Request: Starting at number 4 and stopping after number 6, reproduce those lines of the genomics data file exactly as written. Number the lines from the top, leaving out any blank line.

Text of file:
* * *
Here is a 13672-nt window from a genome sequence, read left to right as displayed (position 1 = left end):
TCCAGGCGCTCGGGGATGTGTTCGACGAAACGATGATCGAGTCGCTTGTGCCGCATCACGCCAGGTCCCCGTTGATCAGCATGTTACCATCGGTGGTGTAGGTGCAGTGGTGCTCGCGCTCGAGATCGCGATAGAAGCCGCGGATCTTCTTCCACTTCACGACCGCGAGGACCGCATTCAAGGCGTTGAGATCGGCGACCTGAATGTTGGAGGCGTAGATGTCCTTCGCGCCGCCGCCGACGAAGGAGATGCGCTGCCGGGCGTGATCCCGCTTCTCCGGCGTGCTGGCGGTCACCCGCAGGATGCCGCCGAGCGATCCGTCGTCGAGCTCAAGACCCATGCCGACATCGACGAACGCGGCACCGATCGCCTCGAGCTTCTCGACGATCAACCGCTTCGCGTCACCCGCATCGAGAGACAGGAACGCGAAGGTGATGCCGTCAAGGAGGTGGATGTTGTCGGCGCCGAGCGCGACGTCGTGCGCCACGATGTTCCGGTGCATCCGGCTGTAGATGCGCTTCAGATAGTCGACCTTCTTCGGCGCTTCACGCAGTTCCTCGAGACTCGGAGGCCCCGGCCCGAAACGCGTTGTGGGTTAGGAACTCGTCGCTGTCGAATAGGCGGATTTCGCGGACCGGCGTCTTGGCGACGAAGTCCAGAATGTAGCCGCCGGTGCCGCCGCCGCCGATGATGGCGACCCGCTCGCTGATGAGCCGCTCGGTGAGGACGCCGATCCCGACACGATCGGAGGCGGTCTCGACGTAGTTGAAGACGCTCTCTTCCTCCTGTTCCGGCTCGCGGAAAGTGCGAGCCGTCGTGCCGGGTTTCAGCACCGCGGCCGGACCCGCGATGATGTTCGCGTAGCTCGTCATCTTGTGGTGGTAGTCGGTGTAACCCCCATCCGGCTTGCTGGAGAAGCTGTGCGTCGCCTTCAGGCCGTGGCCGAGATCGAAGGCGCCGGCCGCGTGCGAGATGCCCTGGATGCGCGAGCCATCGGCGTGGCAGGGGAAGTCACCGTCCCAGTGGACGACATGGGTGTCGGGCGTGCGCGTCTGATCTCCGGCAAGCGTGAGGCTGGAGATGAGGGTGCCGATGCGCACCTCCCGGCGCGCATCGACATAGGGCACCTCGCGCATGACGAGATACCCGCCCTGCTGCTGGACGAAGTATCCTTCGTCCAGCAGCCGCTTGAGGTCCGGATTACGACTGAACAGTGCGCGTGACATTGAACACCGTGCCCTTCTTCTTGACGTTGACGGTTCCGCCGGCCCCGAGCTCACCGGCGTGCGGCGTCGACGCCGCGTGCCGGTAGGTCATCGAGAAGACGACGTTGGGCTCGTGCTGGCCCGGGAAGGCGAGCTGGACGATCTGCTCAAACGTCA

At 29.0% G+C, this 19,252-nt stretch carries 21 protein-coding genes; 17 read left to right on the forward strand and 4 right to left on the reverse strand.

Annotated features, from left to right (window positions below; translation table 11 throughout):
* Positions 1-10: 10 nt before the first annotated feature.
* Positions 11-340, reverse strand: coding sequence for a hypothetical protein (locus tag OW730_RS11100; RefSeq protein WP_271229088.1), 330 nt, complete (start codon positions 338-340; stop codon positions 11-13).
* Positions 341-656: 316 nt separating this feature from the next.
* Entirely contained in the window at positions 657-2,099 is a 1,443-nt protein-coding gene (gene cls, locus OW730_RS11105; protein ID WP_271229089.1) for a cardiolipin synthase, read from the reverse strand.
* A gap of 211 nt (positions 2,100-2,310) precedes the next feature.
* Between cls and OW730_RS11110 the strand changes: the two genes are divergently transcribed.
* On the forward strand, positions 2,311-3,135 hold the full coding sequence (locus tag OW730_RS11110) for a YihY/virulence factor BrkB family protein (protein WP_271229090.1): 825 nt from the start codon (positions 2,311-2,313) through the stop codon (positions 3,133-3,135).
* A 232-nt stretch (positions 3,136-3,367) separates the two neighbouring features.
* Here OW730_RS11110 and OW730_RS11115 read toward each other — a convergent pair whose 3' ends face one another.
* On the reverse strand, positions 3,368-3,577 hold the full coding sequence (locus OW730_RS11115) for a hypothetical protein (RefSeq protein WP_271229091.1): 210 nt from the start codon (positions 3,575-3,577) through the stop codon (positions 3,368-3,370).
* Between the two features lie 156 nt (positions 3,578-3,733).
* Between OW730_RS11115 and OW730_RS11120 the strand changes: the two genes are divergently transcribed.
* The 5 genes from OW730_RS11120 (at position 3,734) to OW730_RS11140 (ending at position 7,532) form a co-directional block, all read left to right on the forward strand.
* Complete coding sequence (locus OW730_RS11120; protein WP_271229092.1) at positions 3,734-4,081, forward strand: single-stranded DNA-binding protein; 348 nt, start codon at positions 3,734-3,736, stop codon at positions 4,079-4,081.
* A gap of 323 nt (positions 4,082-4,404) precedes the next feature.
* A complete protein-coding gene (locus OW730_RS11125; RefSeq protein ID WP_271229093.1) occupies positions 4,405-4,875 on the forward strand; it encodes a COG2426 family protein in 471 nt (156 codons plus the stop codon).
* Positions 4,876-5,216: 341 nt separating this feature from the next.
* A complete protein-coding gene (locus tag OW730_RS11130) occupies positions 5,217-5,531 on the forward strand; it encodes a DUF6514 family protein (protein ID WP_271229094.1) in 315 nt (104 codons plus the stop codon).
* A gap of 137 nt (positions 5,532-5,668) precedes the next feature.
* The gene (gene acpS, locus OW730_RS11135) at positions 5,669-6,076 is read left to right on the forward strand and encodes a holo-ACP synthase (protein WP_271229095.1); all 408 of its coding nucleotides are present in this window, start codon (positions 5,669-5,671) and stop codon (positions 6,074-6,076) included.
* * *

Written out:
Annotated features, from left to right (window positions below; translation table 11 throughout):
* Positions 1-10: 10 nt before the first annotated feature.
* Positions 11-340, reverse strand: coding sequence for a hypothetical protein (locus tag OW730_RS11100; RefSeq protein WP_271229088.1), 330 nt, complete (start codon positions 338-340; stop codon positions 11-13).